TOPS IN WEALTH: Maryland is tied for third place with Connecticut as one of the top wealthiest states, but continues to rank as the state with the highest household incomes, according to a new rankings produced by WalletHub. Just last month, 24/7Wall St., a financial news web site, called Maryland “the wealthiest state in the nation,” based on those high incomes, writes Len Lazarick for MarylandReporter.com. According to a different study, for a third year in the row, Maryland has the highest percentage of millionaires — people with over $1 million in investable assets, not people who make that much money each year.
FOR FRACKING BAN: A majority of Marylanders say natural gas hydraulic fracturing poses serious environmental concerns and would support banning its use in the state, reports Bryan Sears for the Daily Record. The results are part of a new statewide poll conducted by the Sarah T. Hughes Field Politics Center at Goucher College that gauged concerns about environmental issues including the controversial process commonly called fracking as well as the health of the Chesapeake Bay.
CONCERNED WOMEN: Mileah Kromer of the Sarah T. Hughes Field Politics Center at Goucher writes in Center Maryland that Goucher’ recent poll of Maryland residents indicates that two-thirds of all Marylanders are concerned over a potential outbreak of a disease like Ebola. Kromer, who says she is an avid hand washer, a connoisseur of all pandemic-related movies and television, and the pollster to boot, found this result was of immediate interest.
CLOSER RACE: The race for governor in deep-blue Maryland is much closer than expected, with one analyst saying Democrat Anthony Brown is vulnerable because he tiptoed around the big issues and failed to make an argument for his election other than he’s next in line, writes S.A. Miller in the Washington Times.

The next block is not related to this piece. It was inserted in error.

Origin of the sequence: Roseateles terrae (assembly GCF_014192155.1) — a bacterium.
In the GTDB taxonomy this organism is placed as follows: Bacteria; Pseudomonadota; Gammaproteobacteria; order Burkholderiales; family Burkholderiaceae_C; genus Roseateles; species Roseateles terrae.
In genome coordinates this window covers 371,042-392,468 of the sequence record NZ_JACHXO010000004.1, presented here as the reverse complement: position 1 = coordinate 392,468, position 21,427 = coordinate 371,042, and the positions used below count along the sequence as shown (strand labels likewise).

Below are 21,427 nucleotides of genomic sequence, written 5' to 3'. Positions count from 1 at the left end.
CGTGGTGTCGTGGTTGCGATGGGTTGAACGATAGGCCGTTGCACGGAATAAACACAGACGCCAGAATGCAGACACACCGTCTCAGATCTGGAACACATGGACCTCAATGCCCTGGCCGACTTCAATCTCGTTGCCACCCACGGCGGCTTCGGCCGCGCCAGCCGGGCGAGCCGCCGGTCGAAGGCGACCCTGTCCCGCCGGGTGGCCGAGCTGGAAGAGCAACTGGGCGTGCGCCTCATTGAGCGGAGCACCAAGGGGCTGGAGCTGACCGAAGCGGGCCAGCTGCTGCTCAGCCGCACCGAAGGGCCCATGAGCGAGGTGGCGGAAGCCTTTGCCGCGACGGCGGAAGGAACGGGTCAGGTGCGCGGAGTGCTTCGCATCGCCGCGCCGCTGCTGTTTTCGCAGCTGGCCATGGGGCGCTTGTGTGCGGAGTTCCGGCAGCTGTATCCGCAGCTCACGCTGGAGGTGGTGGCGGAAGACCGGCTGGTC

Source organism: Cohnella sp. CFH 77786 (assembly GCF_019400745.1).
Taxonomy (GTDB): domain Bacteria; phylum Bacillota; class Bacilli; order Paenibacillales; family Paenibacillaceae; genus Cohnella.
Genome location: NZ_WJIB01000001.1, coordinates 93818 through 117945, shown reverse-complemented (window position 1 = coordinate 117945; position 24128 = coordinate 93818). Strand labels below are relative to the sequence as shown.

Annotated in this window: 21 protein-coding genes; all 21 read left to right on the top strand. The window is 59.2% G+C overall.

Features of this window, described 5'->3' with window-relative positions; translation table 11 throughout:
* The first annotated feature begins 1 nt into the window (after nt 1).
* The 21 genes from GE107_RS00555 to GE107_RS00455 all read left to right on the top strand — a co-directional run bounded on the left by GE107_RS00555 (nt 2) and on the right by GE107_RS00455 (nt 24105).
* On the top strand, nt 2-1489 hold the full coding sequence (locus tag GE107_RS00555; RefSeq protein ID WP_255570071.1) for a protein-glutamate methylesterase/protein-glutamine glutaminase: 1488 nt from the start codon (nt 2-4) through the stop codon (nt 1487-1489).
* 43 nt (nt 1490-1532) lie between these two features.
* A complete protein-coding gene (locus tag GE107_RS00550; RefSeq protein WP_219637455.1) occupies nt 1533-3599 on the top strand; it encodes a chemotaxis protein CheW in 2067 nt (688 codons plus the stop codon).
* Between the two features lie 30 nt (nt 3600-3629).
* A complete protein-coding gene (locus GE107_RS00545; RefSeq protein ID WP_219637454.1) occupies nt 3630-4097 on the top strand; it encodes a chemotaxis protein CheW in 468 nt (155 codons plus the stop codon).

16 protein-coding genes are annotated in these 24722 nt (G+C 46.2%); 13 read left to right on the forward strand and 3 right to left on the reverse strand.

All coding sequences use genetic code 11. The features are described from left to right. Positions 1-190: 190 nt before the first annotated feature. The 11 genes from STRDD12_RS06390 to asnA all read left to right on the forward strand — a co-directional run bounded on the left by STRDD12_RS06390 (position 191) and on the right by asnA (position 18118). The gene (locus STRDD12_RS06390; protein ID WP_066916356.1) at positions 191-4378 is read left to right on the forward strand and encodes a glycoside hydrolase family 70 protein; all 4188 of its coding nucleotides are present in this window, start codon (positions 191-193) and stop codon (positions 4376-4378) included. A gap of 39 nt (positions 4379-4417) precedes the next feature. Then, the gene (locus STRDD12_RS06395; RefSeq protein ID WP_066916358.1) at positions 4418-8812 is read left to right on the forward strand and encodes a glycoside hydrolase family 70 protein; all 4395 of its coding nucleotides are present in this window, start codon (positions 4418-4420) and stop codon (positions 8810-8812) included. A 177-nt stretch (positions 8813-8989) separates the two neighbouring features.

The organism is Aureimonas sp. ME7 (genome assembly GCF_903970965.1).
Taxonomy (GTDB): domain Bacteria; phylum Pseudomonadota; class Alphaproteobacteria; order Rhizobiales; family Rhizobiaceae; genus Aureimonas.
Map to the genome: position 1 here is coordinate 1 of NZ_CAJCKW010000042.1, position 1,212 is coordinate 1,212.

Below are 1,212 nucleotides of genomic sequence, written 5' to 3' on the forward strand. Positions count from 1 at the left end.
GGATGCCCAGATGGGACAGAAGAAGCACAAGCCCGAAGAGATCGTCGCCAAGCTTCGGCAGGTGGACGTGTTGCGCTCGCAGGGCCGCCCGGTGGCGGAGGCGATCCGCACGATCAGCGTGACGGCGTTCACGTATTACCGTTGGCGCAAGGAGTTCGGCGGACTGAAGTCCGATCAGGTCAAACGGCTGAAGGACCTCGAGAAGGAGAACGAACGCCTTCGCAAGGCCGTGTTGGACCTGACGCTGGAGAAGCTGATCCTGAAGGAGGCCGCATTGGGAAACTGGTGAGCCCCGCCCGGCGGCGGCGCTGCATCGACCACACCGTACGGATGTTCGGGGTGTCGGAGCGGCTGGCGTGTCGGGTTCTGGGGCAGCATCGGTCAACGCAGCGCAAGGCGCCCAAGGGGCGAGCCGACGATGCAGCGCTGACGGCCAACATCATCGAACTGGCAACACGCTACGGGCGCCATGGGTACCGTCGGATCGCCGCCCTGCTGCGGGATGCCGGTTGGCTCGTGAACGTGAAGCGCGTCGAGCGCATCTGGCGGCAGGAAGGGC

SWINGING BALTIMORE COUNTY: Baltimore County may once again be Maryland’s swing district: Republican in one cycle, Democratic in the next, opines Fraser Smith for WYPR.
FACT-CHECKING: The Sun fact-checks assertions made during the first of three televised gubernatorial debates, including Hogan’s contention that the biggest threat to the Chesapeake Bay is sediment pollution from other states that flows down the Susquehanna River.
- Jenna Johnson of the Post fact-checks Hogan’s assertion that the state’s No. 1 crime problem is heroin — and that the administration of Gov. Martin O’Malley (D) “has done nothing and hasn’t taken action.”
- Brown repeatedly said during a gubernatorial debate Tuesday that Hogan would cut $450 million from school construction funding if elected governor. Jenna Johnson of the Post fact-checks the assertion.
HOGAN CRITICIZES MODERATORS: Following the first Maryland gubernatorial debate on Tuesday, Republican Larry Hogan continued to criticize his Democratic opponent — and also took a swipe at the moderators, writes John Wagner for the Post.
NO K-O:In assessing the first televised debate between Lt. Gov. Anthony Brown and businessman Larry Hogan, the editorial board for the Sun, said neither threw a knock-out punch or delivered the self-defining speech that won the day in this race for governor. It’s a good thing there are two more debates to go.
- Trying to unravel the claims, accusations, distortions, fog and evasion of this week’s gubernatorial debate might have left your head spinning, but it certainly did not give you a better basis for choosing between the two candidates, opines Laslo Boyd for Center Maryland.